Dan Uggla’s 33 Game Hitting Streak…Pretty Amazing!!

Posted: August 16, 2011 in MLB

So Dan Uggla had a hit streak end at 33 games and I think that’s amazing. Listen, say this about baseball but of the 12 hardest throws in the history of baseball, 10 have been thrown in the last decade. Almost every major league roster has a guy that can throw 99 or 100mph. Nolan Ryan was one of the only guys who could do it in the late 70’s and early 80’s and then like 2 other guys in the sport that could do it. So to go out – in 2011, with guys all over the sport, fresh arms who are throwing 99 or 100mph – you can face a guy throwing 102mph in the 7th inning and to have a 33 game hitting streak…is amazing!

If you go back and look at the history of the velocity of pitching, you can make a very good argument that about every 20 years, velocity increases by about 5mph. In the 70’s the Cincinnati Red (my dad’s favourite team growing up) were the dominant team. They had one guy who could throw in the 90’s Don Gullet and then it was a bunch of Fred Normans and Jack Billingham’s throwing at like 86mph – and this was a dominant team (google “The Big Red Machine”).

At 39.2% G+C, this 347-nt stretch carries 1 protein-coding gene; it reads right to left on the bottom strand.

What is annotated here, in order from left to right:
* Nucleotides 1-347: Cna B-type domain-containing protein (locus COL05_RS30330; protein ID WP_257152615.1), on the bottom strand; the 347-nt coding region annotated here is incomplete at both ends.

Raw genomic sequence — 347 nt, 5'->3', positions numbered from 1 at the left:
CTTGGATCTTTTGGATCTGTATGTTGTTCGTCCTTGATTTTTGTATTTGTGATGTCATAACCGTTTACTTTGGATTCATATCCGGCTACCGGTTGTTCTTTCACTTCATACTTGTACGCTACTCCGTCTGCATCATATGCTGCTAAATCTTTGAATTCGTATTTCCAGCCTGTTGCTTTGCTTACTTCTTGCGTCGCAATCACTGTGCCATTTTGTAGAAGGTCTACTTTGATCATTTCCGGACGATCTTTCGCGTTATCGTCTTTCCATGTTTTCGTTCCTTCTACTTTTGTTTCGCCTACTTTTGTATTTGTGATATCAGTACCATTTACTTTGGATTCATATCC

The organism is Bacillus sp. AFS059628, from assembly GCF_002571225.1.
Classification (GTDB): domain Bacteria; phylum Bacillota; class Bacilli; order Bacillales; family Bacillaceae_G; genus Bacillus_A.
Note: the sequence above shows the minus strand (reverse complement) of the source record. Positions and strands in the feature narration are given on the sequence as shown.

You can make an argument that every 20 years; we gain about 5mph of velocity from a pitcher – which is why I’ve always questioned Babe Ruth. You can look at the numbers and make a very reasonable argument, that Babe Ruth faced guys throwing 83mph…tops! But Dan Uggla – think about baseball, Dan Uggla, baseball today is the best players in the world. Babe Ruth faced the best white guys from the United States next to a train station. So to go 33 games, hitting safely, when guys are habitually throwing 98, 99 and 100mph – that is utterly amazing to me. That’s why baseball to often looks to its past, like what was Babe Ruth facing? No split finger, it wasn’t  a world game, it was guys next to train stations over and over and over again.

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Comments
  1. Mike Crack says:

    Yeah, I agree. It’s a much tougher era to be a hitter. The concentration of great pitching talent is astronomical compared to the days of Ruth or the days of DiMaggio. If you look at the number of guys who were hitting in the high .300s or getting .400 back in the day, and then you see how no one these days flirts with .400, you realize how much easier it was back then. It’s very statistically improbable that an era would have so many hitters that were that good.

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